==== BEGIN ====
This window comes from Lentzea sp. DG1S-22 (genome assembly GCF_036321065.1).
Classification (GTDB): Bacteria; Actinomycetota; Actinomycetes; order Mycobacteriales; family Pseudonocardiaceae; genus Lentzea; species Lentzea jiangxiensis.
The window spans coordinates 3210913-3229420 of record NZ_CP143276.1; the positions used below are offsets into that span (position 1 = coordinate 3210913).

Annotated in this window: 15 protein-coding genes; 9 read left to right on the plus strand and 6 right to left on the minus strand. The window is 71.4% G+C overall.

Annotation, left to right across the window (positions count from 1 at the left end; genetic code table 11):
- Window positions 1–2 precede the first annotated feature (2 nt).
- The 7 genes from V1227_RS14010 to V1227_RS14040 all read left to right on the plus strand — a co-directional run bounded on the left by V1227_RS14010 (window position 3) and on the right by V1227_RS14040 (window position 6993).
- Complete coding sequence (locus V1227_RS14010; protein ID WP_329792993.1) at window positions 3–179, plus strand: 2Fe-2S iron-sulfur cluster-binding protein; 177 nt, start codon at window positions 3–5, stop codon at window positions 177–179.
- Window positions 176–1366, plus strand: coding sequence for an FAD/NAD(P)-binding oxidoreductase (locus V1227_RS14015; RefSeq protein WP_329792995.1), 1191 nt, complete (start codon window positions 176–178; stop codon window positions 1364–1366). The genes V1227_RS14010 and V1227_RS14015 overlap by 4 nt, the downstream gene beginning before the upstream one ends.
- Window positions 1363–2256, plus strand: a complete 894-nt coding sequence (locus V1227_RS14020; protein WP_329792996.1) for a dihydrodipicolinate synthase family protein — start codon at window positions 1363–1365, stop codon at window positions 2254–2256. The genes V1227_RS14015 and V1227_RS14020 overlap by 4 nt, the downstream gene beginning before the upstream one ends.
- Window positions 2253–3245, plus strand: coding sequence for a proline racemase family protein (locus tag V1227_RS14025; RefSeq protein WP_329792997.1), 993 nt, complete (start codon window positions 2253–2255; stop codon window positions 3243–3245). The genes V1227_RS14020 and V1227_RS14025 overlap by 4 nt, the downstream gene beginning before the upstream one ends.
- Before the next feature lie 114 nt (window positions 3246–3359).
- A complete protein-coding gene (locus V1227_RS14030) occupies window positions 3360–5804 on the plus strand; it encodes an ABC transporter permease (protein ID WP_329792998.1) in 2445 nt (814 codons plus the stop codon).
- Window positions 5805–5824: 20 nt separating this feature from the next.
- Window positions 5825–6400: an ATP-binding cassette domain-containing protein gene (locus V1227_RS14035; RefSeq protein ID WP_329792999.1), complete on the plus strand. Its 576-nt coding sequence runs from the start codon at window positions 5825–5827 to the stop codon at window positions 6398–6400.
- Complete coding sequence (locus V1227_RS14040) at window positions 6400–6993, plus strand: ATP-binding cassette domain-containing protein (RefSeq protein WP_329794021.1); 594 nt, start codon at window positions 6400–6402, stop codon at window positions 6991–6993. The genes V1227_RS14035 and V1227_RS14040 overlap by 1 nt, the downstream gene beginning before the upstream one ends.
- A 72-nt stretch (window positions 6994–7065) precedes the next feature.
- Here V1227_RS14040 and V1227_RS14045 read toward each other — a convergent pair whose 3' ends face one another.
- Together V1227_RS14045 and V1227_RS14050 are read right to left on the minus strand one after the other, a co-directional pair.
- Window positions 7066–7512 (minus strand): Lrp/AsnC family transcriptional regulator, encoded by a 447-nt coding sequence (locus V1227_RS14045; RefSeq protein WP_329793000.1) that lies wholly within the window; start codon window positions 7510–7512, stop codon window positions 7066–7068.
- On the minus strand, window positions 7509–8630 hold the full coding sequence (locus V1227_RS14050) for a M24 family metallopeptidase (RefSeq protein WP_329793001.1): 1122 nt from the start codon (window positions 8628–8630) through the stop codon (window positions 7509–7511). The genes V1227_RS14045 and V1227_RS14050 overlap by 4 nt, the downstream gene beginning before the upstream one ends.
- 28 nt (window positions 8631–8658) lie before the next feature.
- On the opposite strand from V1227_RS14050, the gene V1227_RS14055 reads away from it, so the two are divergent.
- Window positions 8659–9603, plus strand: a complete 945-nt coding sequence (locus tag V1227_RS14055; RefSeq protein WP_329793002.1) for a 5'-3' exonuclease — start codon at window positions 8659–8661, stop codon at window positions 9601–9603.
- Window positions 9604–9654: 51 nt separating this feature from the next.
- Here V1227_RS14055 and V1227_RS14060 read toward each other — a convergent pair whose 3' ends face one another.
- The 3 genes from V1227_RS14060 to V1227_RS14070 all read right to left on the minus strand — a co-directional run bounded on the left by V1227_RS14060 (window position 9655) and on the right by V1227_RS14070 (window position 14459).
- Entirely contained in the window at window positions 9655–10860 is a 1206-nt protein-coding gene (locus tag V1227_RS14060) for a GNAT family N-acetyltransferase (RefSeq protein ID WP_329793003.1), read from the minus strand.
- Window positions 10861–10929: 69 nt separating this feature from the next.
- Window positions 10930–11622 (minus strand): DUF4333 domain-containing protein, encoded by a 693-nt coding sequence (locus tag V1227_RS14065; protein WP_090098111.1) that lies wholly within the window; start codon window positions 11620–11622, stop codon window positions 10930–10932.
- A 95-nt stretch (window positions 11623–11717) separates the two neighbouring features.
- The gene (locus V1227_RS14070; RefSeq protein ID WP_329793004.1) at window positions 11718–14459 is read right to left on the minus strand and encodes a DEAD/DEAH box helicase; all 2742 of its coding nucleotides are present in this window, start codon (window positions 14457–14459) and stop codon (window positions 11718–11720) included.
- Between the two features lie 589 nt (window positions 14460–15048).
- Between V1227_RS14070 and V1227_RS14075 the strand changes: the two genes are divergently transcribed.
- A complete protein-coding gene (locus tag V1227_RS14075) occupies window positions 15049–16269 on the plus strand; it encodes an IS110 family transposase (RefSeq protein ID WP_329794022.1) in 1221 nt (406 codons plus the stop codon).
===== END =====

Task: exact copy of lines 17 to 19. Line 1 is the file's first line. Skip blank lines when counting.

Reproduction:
- A 72-nt stretch (window positions 6994–7065) precedes the next feature.
- Here V1227_RS14040 and V1227_RS14045 read toward each other — a convergent pair whose 3' ends face one another.
- Together V1227_RS14045 and V1227_RS14050 are read right to left on the minus strand one after the other, a co-directional pair.